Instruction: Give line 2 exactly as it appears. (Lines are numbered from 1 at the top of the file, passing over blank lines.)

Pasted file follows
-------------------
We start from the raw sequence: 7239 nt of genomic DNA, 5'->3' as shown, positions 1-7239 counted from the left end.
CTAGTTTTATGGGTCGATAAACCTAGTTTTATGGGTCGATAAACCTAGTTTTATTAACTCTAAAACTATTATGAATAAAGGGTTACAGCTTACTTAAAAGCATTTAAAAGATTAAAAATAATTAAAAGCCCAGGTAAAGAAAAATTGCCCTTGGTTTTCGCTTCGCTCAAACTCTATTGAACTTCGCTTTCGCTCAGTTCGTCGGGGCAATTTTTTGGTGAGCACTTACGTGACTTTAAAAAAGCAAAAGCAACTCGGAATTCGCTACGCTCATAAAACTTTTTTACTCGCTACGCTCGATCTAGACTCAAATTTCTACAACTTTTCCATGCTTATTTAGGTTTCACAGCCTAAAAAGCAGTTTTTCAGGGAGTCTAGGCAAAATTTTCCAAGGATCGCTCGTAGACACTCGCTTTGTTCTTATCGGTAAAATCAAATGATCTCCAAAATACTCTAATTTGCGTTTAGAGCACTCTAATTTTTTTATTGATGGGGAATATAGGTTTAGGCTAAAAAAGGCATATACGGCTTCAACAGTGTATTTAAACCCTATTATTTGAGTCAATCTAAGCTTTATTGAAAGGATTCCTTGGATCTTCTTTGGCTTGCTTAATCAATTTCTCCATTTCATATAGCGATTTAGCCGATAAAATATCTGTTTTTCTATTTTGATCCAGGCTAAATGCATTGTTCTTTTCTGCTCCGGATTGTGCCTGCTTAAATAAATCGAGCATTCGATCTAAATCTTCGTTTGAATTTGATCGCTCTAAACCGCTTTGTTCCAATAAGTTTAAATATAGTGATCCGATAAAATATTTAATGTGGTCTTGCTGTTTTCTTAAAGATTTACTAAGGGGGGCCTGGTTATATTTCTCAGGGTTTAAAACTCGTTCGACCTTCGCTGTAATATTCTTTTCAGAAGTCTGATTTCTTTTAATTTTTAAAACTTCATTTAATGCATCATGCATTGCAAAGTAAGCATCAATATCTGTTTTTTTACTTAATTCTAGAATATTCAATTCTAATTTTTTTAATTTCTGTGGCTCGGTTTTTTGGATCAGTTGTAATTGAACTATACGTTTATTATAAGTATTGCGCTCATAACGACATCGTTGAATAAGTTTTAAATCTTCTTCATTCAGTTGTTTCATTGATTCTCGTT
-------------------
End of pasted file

CTAGTTTTATGGGTCGATAAACCTAGTTTTATGGGTCGATAAACCTAGTTTTATTAACTCTAAAACTATTATGAATAAAGGGTTACAGCTTACTTAAAAGCATTTAAAAGATTAAAAATAATTAAAAGCCCAGGTAAAGAAAAATTGCCCTTGGTTTTCGCTTCGCTCAAACTCTATTGAACTTCGCTTTCGCTCAGTTCGTCGGGGCAATTTTTTGGTGAGCACTTACGTGACTTTAAAAAAGCAAAAGCAACTCGGAATTCGCTACGCTCATAAAACTTTTTTACTCGCTACGCTCGATCTAGACTCAAATTTCTACAACTTTTCCATGCTTATTTAGGTTTCACAGCCTAAAAAGCAGTTTTTCAGGGAGTCTAGGCAAAATTTTCCAAGGATCGCTCGTAGACACTCGCTTTGTTCTTATCGGTAAAATCAAATGATCTCCAAAATACTCTAATTTGCGTTTAGAGCACTCTAATTTTTTTATTGATGGGGAATATAGGTTTAGGCTAAAAAAGGCATATACGGCTTCAACAGTGTATTTAAACCCTATTATTTGAGTCAATCTAAGCTTTATTGAAAGGATTCCTTGGATCTTCTTTGGCTTGCTTAATCAATTTCTCCATTTCATATAGCGATTTAGCCGATAAAATATCTGTTTTTCTATTTTGATCCAGGCTAAATGCATTGTTCTTTTCTGCTCCGGATTGTGCCTGCTTAAATAAATCGAGCATTCGATCTAAATCTTCGTTTGAATTTGATCGCTCTAAACCGCTTTGTTCCAATAAGTTTAAATATAGTGATCCGATAAAATATTTAATGTGGTCTTGCTGTTTTCTTAAAGATTTACTAAGGGGGGCCTGGTTATATTTCTCAGGGTTTAAAACTCGTTCGACCTTCGCTGTAATATTCTTTTCAGAAGTCTGATTTCTTTTAATTTTTAAAACTTCATTTAATGCATCATGCATTGCAAAGTAAGCATCAATATCTGTTTTTTTACTTAATTCTAGAATATTCAATTCTAATTTTTTTAATTTCTGTGGCTCGGTTTTTTGGATCAGTTGTAATTGAACTATACGTTTATTATAAGTATTGCGCTCATAACGACATCGTTGAATAAGTTTTAAATCTTCTTCATTCAGTTGTTTCATTGATTCTCGTT